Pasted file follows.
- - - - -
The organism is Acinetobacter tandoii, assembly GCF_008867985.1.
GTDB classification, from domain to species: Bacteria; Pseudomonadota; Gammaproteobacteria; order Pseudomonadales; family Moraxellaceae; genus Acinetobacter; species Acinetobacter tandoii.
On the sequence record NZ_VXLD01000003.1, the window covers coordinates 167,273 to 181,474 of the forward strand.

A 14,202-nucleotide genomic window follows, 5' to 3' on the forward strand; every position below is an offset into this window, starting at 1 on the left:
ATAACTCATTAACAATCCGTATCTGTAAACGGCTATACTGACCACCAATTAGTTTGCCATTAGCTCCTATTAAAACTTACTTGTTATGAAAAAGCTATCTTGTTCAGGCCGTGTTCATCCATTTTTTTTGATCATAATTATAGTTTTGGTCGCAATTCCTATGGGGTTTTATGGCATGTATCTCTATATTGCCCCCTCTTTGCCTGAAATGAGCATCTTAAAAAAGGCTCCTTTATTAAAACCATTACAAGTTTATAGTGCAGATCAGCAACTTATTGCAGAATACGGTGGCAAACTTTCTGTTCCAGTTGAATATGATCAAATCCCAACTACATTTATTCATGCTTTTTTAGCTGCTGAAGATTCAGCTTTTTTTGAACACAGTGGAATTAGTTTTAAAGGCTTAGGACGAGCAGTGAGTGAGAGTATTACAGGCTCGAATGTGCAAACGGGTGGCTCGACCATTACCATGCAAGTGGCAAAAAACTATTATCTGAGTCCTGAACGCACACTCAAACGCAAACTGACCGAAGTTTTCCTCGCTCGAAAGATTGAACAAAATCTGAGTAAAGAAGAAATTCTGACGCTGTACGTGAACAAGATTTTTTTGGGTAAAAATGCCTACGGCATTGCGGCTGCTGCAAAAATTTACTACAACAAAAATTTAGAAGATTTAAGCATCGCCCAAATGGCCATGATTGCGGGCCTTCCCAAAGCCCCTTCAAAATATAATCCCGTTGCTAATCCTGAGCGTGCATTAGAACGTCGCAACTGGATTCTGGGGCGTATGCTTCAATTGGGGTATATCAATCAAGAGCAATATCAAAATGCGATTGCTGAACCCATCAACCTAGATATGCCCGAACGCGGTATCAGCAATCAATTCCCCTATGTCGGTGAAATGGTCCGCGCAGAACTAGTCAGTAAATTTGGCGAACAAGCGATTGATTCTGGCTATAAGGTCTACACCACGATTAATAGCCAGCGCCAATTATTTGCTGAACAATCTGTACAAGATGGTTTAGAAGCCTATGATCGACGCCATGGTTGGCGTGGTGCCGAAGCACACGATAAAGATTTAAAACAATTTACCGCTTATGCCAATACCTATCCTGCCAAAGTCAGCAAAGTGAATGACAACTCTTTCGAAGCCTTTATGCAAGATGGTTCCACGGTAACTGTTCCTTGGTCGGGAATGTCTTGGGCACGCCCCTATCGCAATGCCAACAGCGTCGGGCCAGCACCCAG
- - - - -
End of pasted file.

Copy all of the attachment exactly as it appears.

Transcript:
The organism is Acinetobacter tandoii, assembly GCF_008867985.1.
GTDB classification, from domain to species: Bacteria; Pseudomonadota; Gammaproteobacteria; order Pseudomonadales; family Moraxellaceae; genus Acinetobacter; species Acinetobacter tandoii.
On the sequence record NZ_VXLD01000003.1, the window covers coordinates 167,273 to 181,474 of the forward strand.

A 14,202-nucleotide genomic window follows, 5' to 3' on the forward strand; every position below is an offset into this window, starting at 1 on the left:
ATAACTCATTAACAATCCGTATCTGTAAACGGCTATACTGACCACCAATTAGTTTGCCATTAGCTCCTATTAAAACTTACTTGTTATGAAAAAGCTATCTTGTTCAGGCCGTGTTCATCCATTTTTTTTGATCATAATTATAGTTTTGGTCGCAATTCCTATGGGGTTTTATGGCATGTATCTCTATATTGCCCCCTCTTTGCCTGAAATGAGCATCTTAAAAAAGGCTCCTTTATTAAAACCATTACAAGTTTATAGTGCAGATCAGCAACTTATTGCAGAATACGGTGGCAAACTTTCTGTTCCAGTTGAATATGATCAAATCCCAACTACATTTATTCATGCTTTTTTAGCTGCTGAAGATTCAGCTTTTTTTGAACACAGTGGAATTAGTTTTAAAGGCTTAGGACGAGCAGTGAGTGAGAGTATTACAGGCTCGAATGTGCAAACGGGTGGCTCGACCATTACCATGCAAGTGGCAAAAAACTATTATCTGAGTCCTGAACGCACACTCAAACGCAAACTGACCGAAGTTTTCCTCGCTCGAAAGATTGAACAAAATCTGAGTAAAGAAGAAATTCTGACGCTGTACGTGAACAAGATTTTTTTGGGTAAAAATGCCTACGGCATTGCGGCTGCTGCAAAAATTTACTACAACAAAAATTTAGAAGATTTAAGCATCGCCCAAATGGCCATGATTGCGGGCCTTCCCAAAGCCCCTTCAAAATATAATCCCGTTGCTAATCCTGAGCGTGCATTAGAACGTCGCAACTGGATTCTGGGGCGTATGCTTCAATTGGGGTATATCAATCAAGAGCAATATCAAAATGCGATTGCTGAACCCATCAACCTAGATATGCCCGAACGCGGTATCAGCAATCAATTCCCCTATGTCGGTGAAATGGTCCGCGCAGAACTAGTCAGTAAATTTGGCGAACAAGCGATTGATTCTGGCTATAAGGTCTACACCACGATTAATAGCCAGCGCCAATTATTTGCTGAACAATCTGTACAAGATGGTTTAGAAGCCTATGATCGACGCCATGGTTGGCGTGGTGCCGAAGCACACGATAAAGATTTAAAACAATTTACCGCTTATGCCAATACCTATCCTGCCAAAGTCAGCAAAGTGAATGACAACTCTTTCGAAGCCTTTATGCAAGATGGTTCCACGGTAACTGTTCCTTGGTCGGGAATGTCTTGGGCACGCCCCTATCGCAATGCCAACAGCGTCGGGCCAGCACCCAG